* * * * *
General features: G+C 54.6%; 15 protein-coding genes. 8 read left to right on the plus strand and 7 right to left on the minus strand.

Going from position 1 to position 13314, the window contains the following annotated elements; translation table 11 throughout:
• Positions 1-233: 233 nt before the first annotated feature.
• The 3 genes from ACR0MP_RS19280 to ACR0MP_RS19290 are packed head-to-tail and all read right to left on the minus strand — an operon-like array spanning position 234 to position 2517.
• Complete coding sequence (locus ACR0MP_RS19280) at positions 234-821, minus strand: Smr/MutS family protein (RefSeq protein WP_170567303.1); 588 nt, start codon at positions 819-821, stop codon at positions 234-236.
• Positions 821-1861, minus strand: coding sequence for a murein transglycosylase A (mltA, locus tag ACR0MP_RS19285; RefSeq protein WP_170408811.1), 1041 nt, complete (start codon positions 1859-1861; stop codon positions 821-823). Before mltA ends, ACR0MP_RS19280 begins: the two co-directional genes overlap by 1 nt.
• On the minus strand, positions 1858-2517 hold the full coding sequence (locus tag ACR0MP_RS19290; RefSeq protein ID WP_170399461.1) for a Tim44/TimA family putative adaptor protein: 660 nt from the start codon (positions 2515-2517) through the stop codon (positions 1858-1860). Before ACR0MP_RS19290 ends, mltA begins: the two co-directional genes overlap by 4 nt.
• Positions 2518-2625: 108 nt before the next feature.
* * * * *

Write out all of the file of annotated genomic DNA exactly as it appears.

General features: G+C 54.6%; 15 protein-coding genes. 8 read left to right on the plus strand and 7 right to left on the minus strand.

Going from position 1 to position 13314, the window contains the following annotated elements; translation table 11 throughout:
• Positions 1-233: 233 nt before the first annotated feature.
• The 3 genes from ACR0MP_RS19280 to ACR0MP_RS19290 are packed head-to-tail and all read right to left on the minus strand — an operon-like array spanning position 234 to position 2517.
• Complete coding sequence (locus ACR0MP_RS19280) at positions 234-821, minus strand: Smr/MutS family protein (RefSeq protein WP_170567303.1); 588 nt, start codon at positions 819-821, stop codon at positions 234-236.
• Positions 821-1861, minus strand: coding sequence for a murein transglycosylase A (mltA, locus tag ACR0MP_RS19285; RefSeq protein WP_170408811.1), 1041 nt, complete (start codon positions 1859-1861; stop codon positions 821-823). Before mltA ends, ACR0MP_RS19280 begins: the two co-directional genes overlap by 1 nt.
• On the minus strand, positions 1858-2517 hold the full coding sequence (locus tag ACR0MP_RS19290; RefSeq protein ID WP_170399461.1) for a Tim44/TimA family putative adaptor protein: 660 nt from the start codon (positions 2515-2517) through the stop codon (positions 1858-1860). Before ACR0MP_RS19290 ends, mltA begins: the two co-directional genes overlap by 4 nt.
• Positions 2518-2625: 108 nt before the next feature.